Effective Teaching

675 Words3 Pages
The educational world of today’s society demands accountability from its teachers, because, teachers have possibly the greatest opportunity to shape a students life, not just in terms of knowledge but how they view themselves and interact with the society around them. The increased accountability has lead to the necessity for being able to identify and quantitatively assess the characteristics of a quality teacher. In its most basic form a teacher's primary purpose is to provide direction, motivation and knowledge to students ( , ), however the effectiveness of a teacher should not be determined by their ability to impart knowledge alone, the scope in which they achieve this is also of immense importance ( , ). While the effect a teacher can have on a student is undeniable, the dynamics of how a teacher produces an effective result, however, has been of vast debate (Jacobsen, Eggen & Kauchak, 2002; McBer, 2000; Killen, 1998).

There has been an inability amongst academics (Campbell, Kyriakids, and Robinson, 2003; Muijs, 2006) to agree on a set or method for quantifying the characteristics of what makes a teacher effective. This stems from societies progression over time, as the needs of communities have shifted so to has what it deems necessary, and in turn what it requires from its students and teachers. Many theorists () have presented varying, yet interrelated, characteristics of what, at the time, was considered “effective practice” ( , , p. ), however, it would not be feasible to discuss all of these in the scope of this paper. The following aims to address the most frequently mentioned characteristics of an effective teacher including; being professional and proactive,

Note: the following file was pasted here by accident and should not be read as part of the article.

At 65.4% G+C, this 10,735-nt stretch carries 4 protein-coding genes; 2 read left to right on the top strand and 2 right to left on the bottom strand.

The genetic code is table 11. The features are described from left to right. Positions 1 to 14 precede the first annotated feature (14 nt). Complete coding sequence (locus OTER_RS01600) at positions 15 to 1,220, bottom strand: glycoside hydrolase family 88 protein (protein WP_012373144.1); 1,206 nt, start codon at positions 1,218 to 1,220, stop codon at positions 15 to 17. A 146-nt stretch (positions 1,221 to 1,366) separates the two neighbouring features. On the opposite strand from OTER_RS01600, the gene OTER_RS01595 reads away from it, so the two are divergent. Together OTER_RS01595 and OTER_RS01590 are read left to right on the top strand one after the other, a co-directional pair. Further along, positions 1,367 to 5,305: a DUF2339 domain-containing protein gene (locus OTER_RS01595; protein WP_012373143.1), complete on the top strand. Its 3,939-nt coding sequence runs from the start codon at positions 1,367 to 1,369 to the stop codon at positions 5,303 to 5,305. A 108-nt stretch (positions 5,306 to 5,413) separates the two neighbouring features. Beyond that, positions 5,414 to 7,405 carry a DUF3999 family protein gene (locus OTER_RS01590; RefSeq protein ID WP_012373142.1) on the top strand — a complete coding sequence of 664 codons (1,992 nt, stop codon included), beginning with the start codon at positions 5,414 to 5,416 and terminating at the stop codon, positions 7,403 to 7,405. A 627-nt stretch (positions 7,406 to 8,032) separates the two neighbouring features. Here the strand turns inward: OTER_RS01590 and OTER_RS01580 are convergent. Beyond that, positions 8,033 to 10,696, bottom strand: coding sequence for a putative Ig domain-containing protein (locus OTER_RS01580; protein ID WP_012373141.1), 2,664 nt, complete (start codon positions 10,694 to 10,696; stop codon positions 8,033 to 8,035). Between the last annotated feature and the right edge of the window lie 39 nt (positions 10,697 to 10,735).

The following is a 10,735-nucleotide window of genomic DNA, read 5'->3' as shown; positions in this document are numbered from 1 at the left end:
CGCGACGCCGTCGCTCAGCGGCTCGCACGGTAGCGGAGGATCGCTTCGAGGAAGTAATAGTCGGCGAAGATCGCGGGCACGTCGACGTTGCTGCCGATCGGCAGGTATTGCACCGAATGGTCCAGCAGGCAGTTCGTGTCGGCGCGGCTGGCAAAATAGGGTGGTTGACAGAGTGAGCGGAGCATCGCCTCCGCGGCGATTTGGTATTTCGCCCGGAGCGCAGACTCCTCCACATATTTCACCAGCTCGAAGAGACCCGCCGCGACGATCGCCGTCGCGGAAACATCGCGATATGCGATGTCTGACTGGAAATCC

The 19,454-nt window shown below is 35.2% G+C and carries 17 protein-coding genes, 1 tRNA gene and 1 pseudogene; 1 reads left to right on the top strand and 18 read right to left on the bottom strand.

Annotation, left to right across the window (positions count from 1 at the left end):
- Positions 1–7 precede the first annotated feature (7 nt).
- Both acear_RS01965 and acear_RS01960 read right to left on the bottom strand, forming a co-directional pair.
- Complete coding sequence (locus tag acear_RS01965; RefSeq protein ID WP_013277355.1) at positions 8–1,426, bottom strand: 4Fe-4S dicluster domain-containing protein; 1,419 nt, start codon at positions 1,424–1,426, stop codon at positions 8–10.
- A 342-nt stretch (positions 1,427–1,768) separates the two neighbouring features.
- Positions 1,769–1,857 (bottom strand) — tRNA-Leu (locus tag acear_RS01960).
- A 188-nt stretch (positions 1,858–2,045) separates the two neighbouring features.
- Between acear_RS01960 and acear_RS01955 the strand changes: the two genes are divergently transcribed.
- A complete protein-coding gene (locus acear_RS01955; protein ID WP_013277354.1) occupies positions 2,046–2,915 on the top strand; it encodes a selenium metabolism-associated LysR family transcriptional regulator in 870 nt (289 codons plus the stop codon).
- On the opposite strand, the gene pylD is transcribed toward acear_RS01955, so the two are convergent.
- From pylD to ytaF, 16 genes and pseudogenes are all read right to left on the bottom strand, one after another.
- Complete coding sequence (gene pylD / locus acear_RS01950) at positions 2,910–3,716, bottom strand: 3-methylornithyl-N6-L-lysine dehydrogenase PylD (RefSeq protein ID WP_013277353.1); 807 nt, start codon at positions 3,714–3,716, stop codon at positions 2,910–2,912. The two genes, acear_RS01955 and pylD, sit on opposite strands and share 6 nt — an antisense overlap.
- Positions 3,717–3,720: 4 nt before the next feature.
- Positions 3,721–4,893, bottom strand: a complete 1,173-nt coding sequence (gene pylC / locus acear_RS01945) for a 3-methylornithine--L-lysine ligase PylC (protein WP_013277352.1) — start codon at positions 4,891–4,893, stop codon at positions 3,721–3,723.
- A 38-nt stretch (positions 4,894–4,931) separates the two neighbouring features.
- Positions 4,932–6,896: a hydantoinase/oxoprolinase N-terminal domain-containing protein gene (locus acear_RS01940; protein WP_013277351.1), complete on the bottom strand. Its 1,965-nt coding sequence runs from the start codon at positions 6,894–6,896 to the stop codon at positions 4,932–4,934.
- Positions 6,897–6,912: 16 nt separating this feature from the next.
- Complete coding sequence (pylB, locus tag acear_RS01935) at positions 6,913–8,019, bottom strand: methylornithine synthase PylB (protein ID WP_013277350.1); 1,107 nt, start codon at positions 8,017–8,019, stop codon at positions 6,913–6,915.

Teachers that have a tertiary issued degree and belong...

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